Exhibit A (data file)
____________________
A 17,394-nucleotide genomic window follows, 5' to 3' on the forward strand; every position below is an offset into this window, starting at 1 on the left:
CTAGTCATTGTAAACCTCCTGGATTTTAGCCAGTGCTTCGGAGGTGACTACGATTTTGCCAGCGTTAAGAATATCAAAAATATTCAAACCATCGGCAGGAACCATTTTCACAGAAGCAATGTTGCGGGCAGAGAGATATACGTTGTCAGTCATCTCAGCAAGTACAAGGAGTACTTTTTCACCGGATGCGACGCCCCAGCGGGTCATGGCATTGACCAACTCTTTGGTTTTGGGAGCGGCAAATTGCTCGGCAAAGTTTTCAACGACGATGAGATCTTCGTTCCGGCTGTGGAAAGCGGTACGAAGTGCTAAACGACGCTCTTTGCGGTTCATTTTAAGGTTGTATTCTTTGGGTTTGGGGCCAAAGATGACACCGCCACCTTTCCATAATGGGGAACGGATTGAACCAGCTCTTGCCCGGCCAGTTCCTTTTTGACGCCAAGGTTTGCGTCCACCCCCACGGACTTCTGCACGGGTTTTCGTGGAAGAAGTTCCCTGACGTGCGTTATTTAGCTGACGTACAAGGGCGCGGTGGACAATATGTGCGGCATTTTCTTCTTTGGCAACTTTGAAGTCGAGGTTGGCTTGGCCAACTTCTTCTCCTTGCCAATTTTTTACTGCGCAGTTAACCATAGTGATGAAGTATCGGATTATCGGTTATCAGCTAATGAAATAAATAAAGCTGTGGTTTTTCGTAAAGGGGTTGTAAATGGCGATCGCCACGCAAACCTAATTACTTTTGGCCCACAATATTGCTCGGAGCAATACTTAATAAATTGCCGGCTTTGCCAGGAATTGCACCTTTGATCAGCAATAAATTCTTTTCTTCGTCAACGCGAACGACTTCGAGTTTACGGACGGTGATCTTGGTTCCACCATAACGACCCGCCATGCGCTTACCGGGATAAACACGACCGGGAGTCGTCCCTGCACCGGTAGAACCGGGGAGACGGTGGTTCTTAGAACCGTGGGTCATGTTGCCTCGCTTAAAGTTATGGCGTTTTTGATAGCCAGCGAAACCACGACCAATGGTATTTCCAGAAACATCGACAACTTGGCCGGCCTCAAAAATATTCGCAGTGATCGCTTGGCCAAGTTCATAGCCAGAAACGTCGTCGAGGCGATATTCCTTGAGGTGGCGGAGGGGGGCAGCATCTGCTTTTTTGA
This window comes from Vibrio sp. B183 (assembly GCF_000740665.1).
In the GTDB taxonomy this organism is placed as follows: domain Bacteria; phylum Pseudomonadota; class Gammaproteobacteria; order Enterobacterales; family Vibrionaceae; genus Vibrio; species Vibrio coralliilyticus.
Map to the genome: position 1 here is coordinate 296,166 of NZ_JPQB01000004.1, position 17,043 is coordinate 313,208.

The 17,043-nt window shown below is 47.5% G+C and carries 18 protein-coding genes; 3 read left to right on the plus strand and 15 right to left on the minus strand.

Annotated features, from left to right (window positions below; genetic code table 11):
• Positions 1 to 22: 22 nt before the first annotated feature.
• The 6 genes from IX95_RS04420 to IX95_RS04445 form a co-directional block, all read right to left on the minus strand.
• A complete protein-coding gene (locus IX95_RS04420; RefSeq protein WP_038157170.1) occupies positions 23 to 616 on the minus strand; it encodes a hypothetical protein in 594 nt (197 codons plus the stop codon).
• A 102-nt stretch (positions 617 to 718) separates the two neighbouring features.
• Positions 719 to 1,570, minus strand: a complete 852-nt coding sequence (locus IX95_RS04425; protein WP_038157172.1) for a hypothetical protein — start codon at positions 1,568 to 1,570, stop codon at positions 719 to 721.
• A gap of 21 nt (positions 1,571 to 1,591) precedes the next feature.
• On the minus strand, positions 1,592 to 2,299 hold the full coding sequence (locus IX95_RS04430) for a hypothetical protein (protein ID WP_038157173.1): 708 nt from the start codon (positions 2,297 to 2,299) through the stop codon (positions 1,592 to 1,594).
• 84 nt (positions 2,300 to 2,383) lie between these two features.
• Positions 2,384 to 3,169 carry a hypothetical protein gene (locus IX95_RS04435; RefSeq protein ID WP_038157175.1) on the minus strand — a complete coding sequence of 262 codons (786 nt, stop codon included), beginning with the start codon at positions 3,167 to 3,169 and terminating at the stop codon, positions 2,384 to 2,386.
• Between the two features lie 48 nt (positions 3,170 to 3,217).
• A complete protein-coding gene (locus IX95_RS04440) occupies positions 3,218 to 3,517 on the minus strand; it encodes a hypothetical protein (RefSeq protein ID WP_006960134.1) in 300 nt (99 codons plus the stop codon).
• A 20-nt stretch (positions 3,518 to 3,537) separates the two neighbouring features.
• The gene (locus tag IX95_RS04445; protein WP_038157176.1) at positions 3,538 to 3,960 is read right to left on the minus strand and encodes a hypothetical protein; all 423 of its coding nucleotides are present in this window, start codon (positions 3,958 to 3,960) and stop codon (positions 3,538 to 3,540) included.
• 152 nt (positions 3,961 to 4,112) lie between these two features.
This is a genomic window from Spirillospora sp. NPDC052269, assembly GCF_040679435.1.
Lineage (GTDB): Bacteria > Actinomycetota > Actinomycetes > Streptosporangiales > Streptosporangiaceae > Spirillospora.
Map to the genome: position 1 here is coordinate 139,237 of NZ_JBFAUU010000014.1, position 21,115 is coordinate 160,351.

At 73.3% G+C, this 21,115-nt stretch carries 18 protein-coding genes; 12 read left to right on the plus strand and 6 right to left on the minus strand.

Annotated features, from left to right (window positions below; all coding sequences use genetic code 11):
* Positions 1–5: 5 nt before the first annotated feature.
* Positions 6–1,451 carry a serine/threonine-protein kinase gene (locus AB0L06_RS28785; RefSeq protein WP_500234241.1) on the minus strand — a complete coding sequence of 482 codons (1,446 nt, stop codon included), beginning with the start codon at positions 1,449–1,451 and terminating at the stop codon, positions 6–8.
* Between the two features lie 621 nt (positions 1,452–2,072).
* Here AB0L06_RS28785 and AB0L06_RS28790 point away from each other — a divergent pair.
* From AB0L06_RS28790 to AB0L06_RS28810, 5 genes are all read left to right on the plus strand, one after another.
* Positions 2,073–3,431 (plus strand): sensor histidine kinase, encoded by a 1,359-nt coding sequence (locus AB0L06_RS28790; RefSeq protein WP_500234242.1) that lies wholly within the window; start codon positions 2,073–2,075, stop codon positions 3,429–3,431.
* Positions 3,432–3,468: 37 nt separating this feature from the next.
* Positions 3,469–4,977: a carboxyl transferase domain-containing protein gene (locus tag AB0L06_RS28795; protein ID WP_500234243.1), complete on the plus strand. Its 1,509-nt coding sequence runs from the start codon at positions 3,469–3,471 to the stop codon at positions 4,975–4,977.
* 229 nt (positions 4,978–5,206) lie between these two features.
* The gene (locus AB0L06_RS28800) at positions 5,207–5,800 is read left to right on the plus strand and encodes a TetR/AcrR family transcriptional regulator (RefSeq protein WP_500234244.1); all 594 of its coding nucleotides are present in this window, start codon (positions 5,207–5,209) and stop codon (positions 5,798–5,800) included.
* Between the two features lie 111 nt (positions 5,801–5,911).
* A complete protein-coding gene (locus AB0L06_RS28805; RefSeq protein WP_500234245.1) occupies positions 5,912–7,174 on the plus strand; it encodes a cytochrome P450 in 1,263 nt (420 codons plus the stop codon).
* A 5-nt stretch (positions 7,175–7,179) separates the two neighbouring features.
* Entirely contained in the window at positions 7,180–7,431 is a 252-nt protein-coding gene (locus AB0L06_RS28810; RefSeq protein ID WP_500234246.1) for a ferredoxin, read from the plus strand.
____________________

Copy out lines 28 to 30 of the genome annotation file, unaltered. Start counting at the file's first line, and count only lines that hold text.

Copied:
* Positions 6–1,451 carry a serine/threonine-protein kinase gene (locus AB0L06_RS28785; RefSeq protein WP_500234241.1) on the minus strand — a complete coding sequence of 482 codons (1,446 nt, stop codon included), beginning with the start codon at positions 1,449–1,451 and terminating at the stop codon, positions 6–8.
* Between the two features lie 621 nt (positions 1,452–2,072).
* Here AB0L06_RS28785 and AB0L06_RS28790 point away from each other — a divergent pair.